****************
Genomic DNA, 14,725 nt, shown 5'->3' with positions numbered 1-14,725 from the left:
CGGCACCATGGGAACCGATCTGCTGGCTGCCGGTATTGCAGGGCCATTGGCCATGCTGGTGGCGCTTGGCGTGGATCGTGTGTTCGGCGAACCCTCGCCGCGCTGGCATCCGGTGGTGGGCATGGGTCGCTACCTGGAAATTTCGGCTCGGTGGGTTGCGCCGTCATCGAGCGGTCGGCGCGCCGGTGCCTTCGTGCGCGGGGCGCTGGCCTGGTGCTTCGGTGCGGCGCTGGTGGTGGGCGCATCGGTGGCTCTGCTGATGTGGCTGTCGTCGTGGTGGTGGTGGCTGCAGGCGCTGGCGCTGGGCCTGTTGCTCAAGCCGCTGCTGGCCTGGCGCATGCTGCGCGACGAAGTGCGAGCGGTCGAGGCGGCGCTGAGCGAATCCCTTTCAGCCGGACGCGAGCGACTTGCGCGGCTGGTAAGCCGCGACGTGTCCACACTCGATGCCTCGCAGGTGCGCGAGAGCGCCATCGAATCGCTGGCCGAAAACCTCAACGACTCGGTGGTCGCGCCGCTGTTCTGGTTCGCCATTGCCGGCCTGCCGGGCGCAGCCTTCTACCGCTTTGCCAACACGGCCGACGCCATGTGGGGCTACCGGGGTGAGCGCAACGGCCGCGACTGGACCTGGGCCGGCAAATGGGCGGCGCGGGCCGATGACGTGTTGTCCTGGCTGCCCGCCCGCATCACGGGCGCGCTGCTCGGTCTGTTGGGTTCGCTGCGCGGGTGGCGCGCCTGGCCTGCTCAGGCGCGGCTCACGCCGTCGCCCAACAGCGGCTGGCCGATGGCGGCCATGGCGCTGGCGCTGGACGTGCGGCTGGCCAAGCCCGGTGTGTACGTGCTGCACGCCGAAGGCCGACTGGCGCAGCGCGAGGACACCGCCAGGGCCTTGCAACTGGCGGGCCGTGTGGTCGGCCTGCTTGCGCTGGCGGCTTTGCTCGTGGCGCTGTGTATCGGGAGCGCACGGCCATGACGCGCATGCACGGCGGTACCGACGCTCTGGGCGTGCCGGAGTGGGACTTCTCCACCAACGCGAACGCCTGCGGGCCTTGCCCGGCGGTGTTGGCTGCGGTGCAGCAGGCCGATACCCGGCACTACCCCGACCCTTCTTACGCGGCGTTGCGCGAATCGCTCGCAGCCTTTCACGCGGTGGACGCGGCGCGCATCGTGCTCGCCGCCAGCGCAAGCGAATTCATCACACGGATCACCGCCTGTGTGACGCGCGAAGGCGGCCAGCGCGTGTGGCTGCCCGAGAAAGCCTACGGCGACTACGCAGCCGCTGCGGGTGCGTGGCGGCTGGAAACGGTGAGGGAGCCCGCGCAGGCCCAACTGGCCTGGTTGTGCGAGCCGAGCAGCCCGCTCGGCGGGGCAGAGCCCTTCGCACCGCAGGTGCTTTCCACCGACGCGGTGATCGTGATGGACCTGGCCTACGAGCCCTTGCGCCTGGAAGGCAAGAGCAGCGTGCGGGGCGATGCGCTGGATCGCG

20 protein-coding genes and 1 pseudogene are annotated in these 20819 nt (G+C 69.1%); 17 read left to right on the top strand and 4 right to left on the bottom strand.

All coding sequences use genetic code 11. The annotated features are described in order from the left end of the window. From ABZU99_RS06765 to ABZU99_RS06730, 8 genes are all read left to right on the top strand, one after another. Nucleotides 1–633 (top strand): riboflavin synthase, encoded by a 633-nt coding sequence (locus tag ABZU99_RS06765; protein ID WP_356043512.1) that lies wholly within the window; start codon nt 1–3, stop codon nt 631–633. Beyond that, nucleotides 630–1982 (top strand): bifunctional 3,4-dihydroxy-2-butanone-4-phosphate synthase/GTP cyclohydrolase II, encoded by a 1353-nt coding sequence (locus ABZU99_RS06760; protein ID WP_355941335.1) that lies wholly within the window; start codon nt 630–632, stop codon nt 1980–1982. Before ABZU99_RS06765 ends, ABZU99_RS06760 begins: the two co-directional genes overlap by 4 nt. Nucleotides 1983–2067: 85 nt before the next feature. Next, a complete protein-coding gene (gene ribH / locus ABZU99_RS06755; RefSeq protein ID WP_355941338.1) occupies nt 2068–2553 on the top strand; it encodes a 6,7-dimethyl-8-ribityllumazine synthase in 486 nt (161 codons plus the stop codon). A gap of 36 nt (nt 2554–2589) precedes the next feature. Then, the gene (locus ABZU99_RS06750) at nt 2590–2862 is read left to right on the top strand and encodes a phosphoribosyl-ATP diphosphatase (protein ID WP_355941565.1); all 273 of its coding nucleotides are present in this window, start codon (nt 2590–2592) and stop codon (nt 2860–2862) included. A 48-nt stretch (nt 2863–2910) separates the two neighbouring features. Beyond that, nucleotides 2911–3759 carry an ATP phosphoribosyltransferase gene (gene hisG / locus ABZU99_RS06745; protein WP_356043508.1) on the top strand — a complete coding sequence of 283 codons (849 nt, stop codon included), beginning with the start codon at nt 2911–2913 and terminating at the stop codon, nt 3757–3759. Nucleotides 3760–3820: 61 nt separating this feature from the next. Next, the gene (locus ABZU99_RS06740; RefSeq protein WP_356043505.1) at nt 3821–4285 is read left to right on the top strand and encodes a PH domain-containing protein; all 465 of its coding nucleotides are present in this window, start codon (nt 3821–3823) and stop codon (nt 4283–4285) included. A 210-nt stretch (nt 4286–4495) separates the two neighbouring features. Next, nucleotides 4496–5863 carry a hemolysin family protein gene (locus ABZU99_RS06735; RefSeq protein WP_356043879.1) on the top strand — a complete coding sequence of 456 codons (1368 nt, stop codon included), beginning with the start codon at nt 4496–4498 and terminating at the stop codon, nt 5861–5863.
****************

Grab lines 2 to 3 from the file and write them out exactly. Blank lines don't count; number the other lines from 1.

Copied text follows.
CGGCACCATGGGAACCGATCTGCTGGCTGCCGGTATTGCAGGGCCATTGGCCATGCTGGTGGCGCTTGGCGTGGATCGTGTGTTCGGCGAACCCTCGCCGCGCTGGCATCCGGTGGTGGGCATGGGTCGCTACCTGGAAATTTCGGCTCGGTGGGTTGCGCCGTCATCGAGCGGTCGGCGCGCCGGTGCCTTCGTGCGCGGGGCGCTGGCCTGGTGCTTCGGTGCGGCGCTGGTGGTGGGCGCATCGGTGGCTCTGCTGATGTGGCTGTCGTCGTGGTGGTGGTGGCTGCAGGCGCTGGCGCTGGGCCTGTTGCTCAAGCCGCTGCTGGCCTGGCGCATGCTGCGCGACGAAGTGCGAGCGGTCGAGGCGGCGCTGAGCGAATCCCTTTCAGCCGGACGCGAGCGACTTGCGCGGCTGGTAAGCCGCGACGTGTCCACACTCGATGCCTCGCAGGTGCGCGAGAGCGCCATCGAATCGCTGGCCGAAAACCTCAACGACTCGGTGGTCGCGCCGCTGTTCTGGTTCGCCATTGCCGGCCTGCCGGGCGCAGCCTTCTACCGCTTTGCCAACACGGCCGACGCCATGTGGGGCTACCGGGGTGAGCGCAACGGCCGCGACTGGACCTGGGCCGGCAAATGGGCGGCGCGGGCCGATGACGTGTTGTCCTGGCTGCCCGCCCGCATCACGGGCGCGCTGCTCGGTCTGTTGGGTTCGCTGCGCGGGTGGCGCGCCTGGCCTGCTCAGGCGCGGCTCACGCCGTCGCCCAACAGCGGCTGGCCGATGGCGGCCATGGCGCTGGCGCTGGACGTGCGGCTGGCCAAGCCCGGTGTGTACGTGCTGCACGCCGAAGGCCGACTGGCGCAGCGCGAGGACACCGCCAGGGCCTTGCAACTGGCGGGCCGTGTGGTCGGCCTGCTTGCGCTGGCGGCTTTGCTCGTGGCGCTGTGTATCGGGAGCGCACGGCCATGACGCGCATGCACGGCGGTACCGACGCTCTGGGCGTGCCGGAGTGGGACTTCTCCACCAACGCGAACGCCTGCGGGCCTTGCCCGGCGGTGTTGGCTGCGGTGCAGCAGGCCGATACCCGGCACTACCCCGACCCTTCTTACGCGGCGTTGCGCGAATCGCTCGCAGCCTTTCACGCGGTGGACGCGGCGCGCATCGTGCTCGCCGCCAGCGCAAGCGAATTCATCACACGGATCACCGCCTGTGTGACGCGCGAAGGCGGCCAGCGCGTGTGGCTGCCCGAGAAAGCCTACGGCGACTACGCAGCCGCTGCGGGTGCGTGGCGGCTGGAAACGGTGAGGGAGCCCGCGCAGGCCCAACTGGCCTGGTTGTGCGAGCCGAGCAGCCCGCTCGGCGGGGCAGAGCCCTTCGCACCGCAGGTGCTTTCCACCGACGCGGTGATCGTGATGGACCTGGCCTACGAGCCCTTGCGCCTGGAAGGCAAGAGCAGCGTGCGGGGCGATGCGCTGGATCGCG

20 protein-coding genes and 1 pseudogene are annotated in these 20819 nt (G+C 69.1%); 17 read left to right on the top strand and 4 right to left on the bottom strand.